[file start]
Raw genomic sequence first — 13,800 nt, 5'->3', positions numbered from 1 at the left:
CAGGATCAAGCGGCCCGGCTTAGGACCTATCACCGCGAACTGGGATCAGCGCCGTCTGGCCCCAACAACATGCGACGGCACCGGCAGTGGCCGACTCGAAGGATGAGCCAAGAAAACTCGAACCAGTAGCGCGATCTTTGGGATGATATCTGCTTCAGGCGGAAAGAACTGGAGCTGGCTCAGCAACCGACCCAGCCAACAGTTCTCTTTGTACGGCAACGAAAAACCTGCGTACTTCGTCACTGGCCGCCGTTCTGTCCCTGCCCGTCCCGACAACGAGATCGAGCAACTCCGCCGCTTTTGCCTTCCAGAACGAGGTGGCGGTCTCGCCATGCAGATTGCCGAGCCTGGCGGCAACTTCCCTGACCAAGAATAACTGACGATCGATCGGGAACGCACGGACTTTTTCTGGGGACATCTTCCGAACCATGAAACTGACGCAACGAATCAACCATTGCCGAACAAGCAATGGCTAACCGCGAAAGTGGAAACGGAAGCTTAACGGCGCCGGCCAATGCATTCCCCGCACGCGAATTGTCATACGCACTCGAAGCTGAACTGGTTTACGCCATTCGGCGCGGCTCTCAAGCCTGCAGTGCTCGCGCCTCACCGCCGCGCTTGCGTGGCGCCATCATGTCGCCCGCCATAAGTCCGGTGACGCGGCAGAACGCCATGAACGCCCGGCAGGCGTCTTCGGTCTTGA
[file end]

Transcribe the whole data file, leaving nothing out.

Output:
Raw genomic sequence first — 13,800 nt, 5'->3', positions numbered from 1 at the left:
CAGGATCAAGCGGCCCGGCTTAGGACCTATCACCGCGAACTGGGATCAGCGCCGTCTGGCCCCAACAACATGCGACGGCACCGGCAGTGGCCGACTCGAAGGATGAGCCAAGAAAACTCGAACCAGTAGCGCGATCTTTGGGATGATATCTGCTTCAGGCGGAAAGAACTGGAGCTGGCTCAGCAACCGACCCAGCCAACAGTTCTCTTTGTACGGCAACGAAAAACCTGCGTACTTCGTCACTGGCCGCCGTTCTGTCCCTGCCCGTCCCGACAACGAGATCGAGCAACTCCGCCGCTTTTGCCTTCCAGAACGAGGTGGCGGTCTCGCCATGCAGATTGCCGAGCCTGGCGGCAACTTCCCTGACCAAGAATAACTGACGATCGATCGGGAACGCACGGACTTTTTCTGGGGACATCTTCCGAACCATGAAACTGACGCAACGAATCAACCATTGCCGAACAAGCAATGGCTAACCGCGAAAGTGGAAACGGAAGCTTAACGGCGCCGGCCAATGCATTCCCCGCACGCGAATTGTCATACGCACTCGAAGCTGAACTGGTTTACGCCATTCGGCGCGGCTCTCAAGCCTGCAGTGCTCGCGCCTCACCGCCGCGCTTGCGTGGCGCCATCATGTCGCCCGCCATAAGTCCGGTGACGCGGCAGAACGCCATGAACGCCCGGCAGGCGTCTTCGGTCTTGA